c. 530 | Monte Cassino

Stitches in Time

“Idleness is the enemy of the soul.”

Idleness is the enemy of the soul. Therefore the brothers should have specified periods for manual labor as well as for prayerful reading.

We believe that the times for both may be arranged as follows: from Easter to the first of October, they will spend their mornings after Prime till about the fourth hour at whatever work needs to be done. From the fourth hour until the time of Sext, they will devote themselves to reading. But after Sext and their meal, they may rest on their beds in complete silence; should a brother wish to read privately, let him do so but without disturbing the others. They should say None a little early, about midway through the eighth hour, and then until Vespers they are to return to whatever work is necessary. They must not become distressed if local conditions or their poverty should force them to do the harvesting themselves. When they live by the labor of their hands, as our fathers and the apostles did, then they are really monks. Yet all things are to be done with moderation on account of the fainthearted.

One or two seniors must surely be deputed to make the rounds of the monastery while the brothers are reading. Their duty is to see that no brother is so apathetic as to waste time or engage in idle talk to the neglect of his reading, and so not only harm himself but also distract others. If such a monk is found—God forbid—he should be reproved a first and a second time. If he does not amend, he must be subjected to the punishment of the rule as a warning to others.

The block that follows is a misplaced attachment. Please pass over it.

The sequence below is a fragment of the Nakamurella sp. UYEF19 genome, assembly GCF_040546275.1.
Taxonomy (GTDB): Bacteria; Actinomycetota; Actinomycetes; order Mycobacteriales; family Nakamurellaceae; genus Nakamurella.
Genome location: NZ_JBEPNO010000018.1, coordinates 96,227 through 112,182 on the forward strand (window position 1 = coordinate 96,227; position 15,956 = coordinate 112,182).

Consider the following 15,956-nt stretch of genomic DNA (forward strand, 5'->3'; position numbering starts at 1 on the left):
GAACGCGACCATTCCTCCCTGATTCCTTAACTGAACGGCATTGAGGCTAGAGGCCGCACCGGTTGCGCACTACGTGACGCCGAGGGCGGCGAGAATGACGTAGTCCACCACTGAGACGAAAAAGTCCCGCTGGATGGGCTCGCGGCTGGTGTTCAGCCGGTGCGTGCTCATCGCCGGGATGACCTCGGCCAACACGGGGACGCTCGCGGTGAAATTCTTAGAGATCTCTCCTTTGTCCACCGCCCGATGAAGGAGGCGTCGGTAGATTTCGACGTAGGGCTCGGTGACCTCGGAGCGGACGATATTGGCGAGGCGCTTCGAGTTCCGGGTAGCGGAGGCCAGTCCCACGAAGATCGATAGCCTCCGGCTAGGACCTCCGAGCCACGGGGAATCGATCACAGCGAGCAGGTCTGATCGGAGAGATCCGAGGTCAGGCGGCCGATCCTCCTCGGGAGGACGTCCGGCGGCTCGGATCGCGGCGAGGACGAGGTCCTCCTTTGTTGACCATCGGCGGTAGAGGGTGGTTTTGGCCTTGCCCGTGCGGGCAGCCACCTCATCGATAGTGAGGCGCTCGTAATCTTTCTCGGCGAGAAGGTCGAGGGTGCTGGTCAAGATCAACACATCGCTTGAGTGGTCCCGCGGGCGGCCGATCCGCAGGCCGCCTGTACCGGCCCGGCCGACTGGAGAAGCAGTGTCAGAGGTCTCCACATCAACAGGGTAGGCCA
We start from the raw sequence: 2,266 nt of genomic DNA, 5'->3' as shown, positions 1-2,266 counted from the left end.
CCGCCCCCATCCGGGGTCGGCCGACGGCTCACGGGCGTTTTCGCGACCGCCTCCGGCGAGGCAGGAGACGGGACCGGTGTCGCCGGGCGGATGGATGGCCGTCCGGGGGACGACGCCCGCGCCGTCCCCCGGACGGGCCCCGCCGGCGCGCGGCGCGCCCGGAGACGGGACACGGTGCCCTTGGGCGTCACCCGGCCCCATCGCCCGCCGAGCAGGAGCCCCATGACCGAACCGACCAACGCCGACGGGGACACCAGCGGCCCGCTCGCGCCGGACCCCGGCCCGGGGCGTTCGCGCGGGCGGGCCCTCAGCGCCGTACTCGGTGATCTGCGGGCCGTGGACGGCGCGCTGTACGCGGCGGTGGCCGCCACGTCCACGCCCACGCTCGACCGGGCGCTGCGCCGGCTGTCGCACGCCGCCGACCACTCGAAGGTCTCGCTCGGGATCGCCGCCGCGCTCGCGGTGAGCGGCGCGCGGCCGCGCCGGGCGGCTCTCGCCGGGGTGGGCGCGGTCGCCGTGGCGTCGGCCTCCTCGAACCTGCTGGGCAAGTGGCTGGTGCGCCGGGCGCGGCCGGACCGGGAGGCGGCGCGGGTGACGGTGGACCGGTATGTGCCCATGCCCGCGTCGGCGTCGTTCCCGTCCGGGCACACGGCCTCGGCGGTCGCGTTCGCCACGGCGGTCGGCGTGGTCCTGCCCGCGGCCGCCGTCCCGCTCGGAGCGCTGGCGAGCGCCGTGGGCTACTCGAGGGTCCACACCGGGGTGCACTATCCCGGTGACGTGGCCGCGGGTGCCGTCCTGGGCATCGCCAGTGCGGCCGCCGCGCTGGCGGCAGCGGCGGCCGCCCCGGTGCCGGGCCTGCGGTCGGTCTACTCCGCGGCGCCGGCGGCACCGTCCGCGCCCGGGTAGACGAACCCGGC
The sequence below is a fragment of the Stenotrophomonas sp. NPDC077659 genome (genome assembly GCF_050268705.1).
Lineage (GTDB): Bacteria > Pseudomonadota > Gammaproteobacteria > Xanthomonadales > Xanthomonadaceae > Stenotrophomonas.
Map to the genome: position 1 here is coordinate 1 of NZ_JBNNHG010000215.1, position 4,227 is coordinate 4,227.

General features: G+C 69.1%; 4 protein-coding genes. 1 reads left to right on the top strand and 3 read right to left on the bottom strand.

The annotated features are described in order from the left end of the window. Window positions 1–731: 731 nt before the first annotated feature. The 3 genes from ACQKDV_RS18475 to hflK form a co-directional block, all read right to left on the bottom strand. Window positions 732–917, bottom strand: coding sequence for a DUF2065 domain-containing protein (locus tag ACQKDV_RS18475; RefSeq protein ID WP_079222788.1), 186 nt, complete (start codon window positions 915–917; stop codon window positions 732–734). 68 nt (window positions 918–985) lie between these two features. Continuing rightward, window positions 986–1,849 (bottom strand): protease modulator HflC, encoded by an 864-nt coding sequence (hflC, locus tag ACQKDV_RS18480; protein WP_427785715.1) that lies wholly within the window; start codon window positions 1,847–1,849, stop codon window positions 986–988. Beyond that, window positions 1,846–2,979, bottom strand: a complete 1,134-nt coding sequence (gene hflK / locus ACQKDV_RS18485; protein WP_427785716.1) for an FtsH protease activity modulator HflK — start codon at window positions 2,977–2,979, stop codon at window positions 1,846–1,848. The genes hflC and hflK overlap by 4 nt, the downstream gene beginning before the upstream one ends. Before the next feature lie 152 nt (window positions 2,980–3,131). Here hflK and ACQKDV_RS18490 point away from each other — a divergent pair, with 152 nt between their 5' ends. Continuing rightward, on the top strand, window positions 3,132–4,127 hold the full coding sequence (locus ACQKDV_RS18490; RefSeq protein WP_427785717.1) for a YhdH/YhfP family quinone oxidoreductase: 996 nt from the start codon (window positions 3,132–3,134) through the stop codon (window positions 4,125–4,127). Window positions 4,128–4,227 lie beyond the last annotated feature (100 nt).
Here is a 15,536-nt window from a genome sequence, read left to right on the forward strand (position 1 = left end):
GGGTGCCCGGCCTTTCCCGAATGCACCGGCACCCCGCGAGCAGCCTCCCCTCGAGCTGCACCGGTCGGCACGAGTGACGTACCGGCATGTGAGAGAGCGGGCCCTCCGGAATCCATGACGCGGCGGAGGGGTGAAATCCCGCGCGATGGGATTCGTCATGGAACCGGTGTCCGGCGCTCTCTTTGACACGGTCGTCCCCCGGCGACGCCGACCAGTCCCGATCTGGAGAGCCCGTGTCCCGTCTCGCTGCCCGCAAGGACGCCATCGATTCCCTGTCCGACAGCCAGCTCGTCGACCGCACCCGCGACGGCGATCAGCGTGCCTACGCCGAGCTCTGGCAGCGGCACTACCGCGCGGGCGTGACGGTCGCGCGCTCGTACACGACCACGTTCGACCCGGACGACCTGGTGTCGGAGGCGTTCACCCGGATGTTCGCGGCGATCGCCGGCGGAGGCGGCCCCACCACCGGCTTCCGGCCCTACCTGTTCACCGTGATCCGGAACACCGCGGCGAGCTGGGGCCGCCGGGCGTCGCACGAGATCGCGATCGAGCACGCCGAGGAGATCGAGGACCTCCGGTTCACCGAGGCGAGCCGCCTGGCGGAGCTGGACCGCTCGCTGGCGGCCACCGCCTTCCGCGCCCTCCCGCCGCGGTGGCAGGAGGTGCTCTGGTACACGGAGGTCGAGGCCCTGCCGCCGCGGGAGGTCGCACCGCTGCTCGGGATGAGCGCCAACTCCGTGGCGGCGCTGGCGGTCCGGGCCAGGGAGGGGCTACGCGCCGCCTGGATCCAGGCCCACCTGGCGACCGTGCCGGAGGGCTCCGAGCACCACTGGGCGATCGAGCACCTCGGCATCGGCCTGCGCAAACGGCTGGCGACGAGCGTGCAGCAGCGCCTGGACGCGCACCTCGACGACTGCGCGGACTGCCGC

On Sunday all are to be engaged in reading except those who have been assigned various duties. If anyone is so remiss and indolent that he is unwilling or unable to study or to read, he is to be given some work in order that he may not be idle.

Brothers who are sick or weak should be given a type of work or craft that will keep them busy without overwhelming them or driving them away. The abbot must take their infirmities into account.

© 1981 by The Order of St. Benedict. Used with permission of The Liturgical Press.

Contributor

Saint Benedict

From the Rule of St. Benedict. Benedict left Rome as a young man, eventually settling in a cave not far from the ruins of Nero’s country palace, where he remained for three years. He founded twelve monasteries, his Rule establishing a governing structure that ensured self-sufficiency and defined clearly what activities are to be performed at which of the canonical hours. The Benedctine Order set the precedent for monastic life well into the Middle Ages.